Having enjoyed Next of Kin until way after my bedtime, I woke up the next morning and, after briefly considering Michelle Obama’s hot selling memoir, decided to continue with Buddy Lock #2. I downloaded the second in this 2-part series. The story line picks right up less than a month after the prior tale ends.
by James Tucker
2018/ 428 pages
read by Christopher Lane – 9h 24m
rating: C+: crime-thriller
While waiting for a judge’s decision on a family matter, Buddy Lock gets a phone call telling him that two bodies have been pulled out of the Atlantic off Long Island. They turned up in the catch of some fishermen. Being a homicide detective Buddy takes the case even though he is supposedly on leave. That’s the way he is.
The newly deceased are a middle-aged Asian couple, nicely dressed and wearing good jewelry including a couple of rather unusual pieces which are engraved.
Buddy’s family includes his fiancé, Mei, and Ben, the wealthy 10-year old orphan- boy in their keeping. The judge’s decision is on who gets permanent custody of Ben – the other possibility is the boy’s uncle. That story is told in Next of Kin. Even with the custody decision hanging over their heads, Buddy takes the case. Mei is not so eager.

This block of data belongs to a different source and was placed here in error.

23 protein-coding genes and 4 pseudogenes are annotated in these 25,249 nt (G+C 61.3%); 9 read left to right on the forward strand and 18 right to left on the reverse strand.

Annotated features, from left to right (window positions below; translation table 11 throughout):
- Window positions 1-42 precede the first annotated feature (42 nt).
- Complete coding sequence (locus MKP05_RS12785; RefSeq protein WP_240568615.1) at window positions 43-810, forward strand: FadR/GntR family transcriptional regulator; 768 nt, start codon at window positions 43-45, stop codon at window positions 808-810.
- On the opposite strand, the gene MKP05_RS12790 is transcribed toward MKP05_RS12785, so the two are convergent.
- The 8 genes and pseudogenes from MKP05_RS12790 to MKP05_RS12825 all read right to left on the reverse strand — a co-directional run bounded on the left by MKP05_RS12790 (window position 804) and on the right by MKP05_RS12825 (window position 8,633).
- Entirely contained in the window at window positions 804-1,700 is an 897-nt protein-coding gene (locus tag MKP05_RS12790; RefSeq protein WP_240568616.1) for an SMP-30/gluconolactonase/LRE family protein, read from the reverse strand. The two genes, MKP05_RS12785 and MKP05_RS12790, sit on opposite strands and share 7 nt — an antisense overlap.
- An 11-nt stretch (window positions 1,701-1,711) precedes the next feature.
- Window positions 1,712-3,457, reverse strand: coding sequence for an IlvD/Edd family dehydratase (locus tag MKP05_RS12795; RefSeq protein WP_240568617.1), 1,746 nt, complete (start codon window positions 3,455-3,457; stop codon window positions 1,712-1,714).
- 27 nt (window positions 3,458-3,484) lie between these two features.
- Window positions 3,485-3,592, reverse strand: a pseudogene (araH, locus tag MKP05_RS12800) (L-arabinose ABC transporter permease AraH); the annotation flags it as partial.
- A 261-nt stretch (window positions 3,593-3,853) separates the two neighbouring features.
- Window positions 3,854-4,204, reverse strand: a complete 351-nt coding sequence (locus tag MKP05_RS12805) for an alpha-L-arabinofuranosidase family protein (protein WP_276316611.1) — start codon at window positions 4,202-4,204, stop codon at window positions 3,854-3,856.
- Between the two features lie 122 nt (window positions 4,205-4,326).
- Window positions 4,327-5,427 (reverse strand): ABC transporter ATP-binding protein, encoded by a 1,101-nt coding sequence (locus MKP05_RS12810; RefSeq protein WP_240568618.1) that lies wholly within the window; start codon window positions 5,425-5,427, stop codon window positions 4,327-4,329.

The next thing we know, Buddy and his family are suddenly being followed and threatened by various unknown men and strange things happen at Mei’s job in an art gallery. Dangerous situations arise – like in NY traffic. And then Ward, Buddy’s wealthy but somewhat odd half-brother, shows up to help These characters were featured in the prior novel, too.
The first book in this series was terrific, but, for awhile, The Holdouts goes over the top and becomes a hard-core and sometimes rather gory thriller. At a couple points the plot takes second place to what all the three main characters go through with airplanes, guns and chases. The suspense was beautifully done in Next of Kin, but it gets too much in sequel.
After awhile, it gets interesting again and then hard-core again and so on. I’m glad I finished, but it’s mostly like a little war story in a domestic setting.